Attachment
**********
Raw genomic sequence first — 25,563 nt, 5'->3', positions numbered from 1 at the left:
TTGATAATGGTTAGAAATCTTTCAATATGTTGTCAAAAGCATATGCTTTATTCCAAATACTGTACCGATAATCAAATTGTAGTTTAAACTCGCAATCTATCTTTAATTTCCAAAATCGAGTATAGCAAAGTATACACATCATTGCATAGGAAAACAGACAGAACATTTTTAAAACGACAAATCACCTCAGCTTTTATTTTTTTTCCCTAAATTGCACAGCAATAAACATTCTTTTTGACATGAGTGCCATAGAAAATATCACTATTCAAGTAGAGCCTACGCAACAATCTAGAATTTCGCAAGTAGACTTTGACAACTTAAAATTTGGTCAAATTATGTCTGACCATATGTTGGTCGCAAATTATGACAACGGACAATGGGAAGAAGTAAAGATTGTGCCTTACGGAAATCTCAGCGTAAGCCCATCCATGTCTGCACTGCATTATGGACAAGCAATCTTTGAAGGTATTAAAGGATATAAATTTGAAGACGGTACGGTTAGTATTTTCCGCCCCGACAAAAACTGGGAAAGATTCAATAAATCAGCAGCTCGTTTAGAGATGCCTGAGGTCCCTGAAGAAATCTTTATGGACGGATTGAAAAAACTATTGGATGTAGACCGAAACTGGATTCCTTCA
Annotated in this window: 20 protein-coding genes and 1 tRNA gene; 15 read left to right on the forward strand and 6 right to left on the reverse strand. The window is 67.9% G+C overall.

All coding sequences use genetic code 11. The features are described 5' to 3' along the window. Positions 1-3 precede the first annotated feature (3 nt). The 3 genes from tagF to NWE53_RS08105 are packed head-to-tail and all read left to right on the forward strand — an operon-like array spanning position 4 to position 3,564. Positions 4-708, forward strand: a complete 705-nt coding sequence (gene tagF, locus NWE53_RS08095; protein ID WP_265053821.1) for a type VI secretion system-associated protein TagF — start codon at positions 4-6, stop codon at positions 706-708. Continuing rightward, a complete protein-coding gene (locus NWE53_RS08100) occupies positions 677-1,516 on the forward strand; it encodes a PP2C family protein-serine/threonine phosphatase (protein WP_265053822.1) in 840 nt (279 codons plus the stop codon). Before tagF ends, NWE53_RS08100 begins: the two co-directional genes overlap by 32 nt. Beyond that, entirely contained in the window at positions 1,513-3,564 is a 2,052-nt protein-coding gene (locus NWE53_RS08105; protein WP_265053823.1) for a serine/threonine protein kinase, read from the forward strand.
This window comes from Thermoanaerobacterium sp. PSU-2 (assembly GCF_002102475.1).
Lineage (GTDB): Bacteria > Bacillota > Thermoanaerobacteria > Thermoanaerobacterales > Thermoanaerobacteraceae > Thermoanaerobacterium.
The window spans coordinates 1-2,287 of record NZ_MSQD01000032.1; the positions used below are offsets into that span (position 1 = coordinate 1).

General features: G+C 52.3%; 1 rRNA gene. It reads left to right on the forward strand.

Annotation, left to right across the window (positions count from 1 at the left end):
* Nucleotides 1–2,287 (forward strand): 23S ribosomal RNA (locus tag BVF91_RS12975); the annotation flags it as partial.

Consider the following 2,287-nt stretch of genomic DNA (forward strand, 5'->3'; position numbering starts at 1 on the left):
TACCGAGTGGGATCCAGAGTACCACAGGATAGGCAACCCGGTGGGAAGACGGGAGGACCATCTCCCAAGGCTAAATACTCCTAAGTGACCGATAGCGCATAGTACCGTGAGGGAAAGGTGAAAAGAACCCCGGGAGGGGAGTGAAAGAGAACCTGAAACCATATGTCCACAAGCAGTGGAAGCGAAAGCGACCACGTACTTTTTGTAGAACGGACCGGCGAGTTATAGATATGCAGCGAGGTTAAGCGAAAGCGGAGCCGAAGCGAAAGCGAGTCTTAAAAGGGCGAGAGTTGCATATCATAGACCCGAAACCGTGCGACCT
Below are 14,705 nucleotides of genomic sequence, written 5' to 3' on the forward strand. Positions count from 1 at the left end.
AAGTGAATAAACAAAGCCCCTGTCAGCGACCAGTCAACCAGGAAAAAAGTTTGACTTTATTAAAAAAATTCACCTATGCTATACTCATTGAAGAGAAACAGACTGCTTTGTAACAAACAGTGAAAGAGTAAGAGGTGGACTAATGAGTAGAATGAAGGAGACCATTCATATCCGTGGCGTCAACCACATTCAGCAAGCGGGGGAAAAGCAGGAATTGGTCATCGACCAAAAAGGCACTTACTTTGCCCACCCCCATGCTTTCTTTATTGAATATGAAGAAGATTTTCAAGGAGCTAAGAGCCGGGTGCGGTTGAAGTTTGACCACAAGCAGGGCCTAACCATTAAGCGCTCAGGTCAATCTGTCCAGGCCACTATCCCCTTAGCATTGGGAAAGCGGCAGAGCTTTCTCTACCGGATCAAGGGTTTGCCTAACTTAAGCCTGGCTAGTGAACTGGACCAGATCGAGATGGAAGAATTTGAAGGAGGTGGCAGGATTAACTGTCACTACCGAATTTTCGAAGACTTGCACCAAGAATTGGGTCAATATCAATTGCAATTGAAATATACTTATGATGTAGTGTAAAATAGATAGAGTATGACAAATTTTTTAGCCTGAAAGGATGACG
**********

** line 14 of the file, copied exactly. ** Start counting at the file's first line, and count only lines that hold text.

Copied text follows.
AAGTGAATAAACAAAGCCCCTGTCAGCGACCAGTCAACCAGGAAAAAAGTTTGACTTTATTAAAAAAATTCACCTATGCTATACTCATTGAAGAGAAACAGACTGCTTTGTAACAAACAGTGAAAGAGTAAGAGGTGGACTAATGAGTAGAATGAAGGAGACCATTCATATCCGTGGCGTCAACCACATTCAGCAAGCGGGGGAAAAGCAGGAATTGGTCATCGACCAAAAAGGCACTTACTTTGCCCACCCCCATGCTTTCTTTATTGAATATGAAGAAGATTTTCAAGGAGCTAAGAGCCGGGTGCGGTTGAAGTTTGACCACAAGCAGGGCCTAACCATTAAGCGCTCAGGTCAATCTGTCCAGGCCACTATCCCCTTAGCATTGGGAAAGCGGCAGAGCTTTCTCTACCGGATCAAGGGTTTGCCTAACTTAAGCCTGGCTAGTGAACTGGACCAGATCGAGATGGAAGAATTTGAAGGAGGTGGCAGGATTAACTGTCACTACCGAATTTTCGAAGACTTGCACCAAGAATTGGGTCAATATCAATTGCAATTGAAATATACTTATGATGTAGTGTAAAATAGATAGAGTATGACAAATTTTTTAGCCTGAAAGGATGACG